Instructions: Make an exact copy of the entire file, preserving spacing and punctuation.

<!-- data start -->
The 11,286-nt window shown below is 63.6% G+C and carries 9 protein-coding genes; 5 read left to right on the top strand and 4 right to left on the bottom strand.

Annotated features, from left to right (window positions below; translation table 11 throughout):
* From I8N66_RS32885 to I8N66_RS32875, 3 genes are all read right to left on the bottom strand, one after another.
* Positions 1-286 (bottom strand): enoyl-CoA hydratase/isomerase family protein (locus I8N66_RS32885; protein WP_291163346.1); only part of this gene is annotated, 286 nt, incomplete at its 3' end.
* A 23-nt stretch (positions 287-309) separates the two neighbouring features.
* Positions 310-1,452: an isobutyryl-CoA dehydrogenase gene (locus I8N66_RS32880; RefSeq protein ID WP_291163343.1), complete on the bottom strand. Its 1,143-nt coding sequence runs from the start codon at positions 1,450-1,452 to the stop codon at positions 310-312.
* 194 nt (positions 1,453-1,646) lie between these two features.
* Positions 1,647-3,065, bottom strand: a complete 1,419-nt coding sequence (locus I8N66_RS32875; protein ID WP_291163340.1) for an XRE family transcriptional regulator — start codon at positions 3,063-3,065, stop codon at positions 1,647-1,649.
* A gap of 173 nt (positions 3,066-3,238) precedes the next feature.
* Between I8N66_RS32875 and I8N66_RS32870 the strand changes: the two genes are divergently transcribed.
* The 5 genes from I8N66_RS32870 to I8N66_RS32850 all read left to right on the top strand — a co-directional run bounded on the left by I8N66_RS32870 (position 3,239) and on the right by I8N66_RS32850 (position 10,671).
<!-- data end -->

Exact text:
The 11,286-nt window shown below is 63.6% G+C and carries 9 protein-coding genes; 5 read left to right on the top strand and 4 right to left on the bottom strand.

Annotated features, from left to right (window positions below; translation table 11 throughout):
* From I8N66_RS32885 to I8N66_RS32875, 3 genes are all read right to left on the bottom strand, one after another.
* Positions 1-286 (bottom strand): enoyl-CoA hydratase/isomerase family protein (locus I8N66_RS32885; protein WP_291163346.1); only part of this gene is annotated, 286 nt, incomplete at its 3' end.
* A 23-nt stretch (positions 287-309) separates the two neighbouring features.
* Positions 310-1,452: an isobutyryl-CoA dehydrogenase gene (locus I8N66_RS32880; RefSeq protein ID WP_291163343.1), complete on the bottom strand. Its 1,143-nt coding sequence runs from the start codon at positions 1,450-1,452 to the stop codon at positions 310-312.
* 194 nt (positions 1,453-1,646) lie between these two features.
* Positions 1,647-3,065, bottom strand: a complete 1,419-nt coding sequence (locus I8N66_RS32875; protein ID WP_291163340.1) for an XRE family transcriptional regulator — start codon at positions 3,063-3,065, stop codon at positions 1,647-1,649.
* A gap of 173 nt (positions 3,066-3,238) precedes the next feature.
* Between I8N66_RS32875 and I8N66_RS32870 the strand changes: the two genes are divergently transcribed.
* The 5 genes from I8N66_RS32870 to I8N66_RS32850 all read left to right on the top strand — a co-directional run bounded on the left by I8N66_RS32870 (position 3,239) and on the right by I8N66_RS32850 (position 10,671).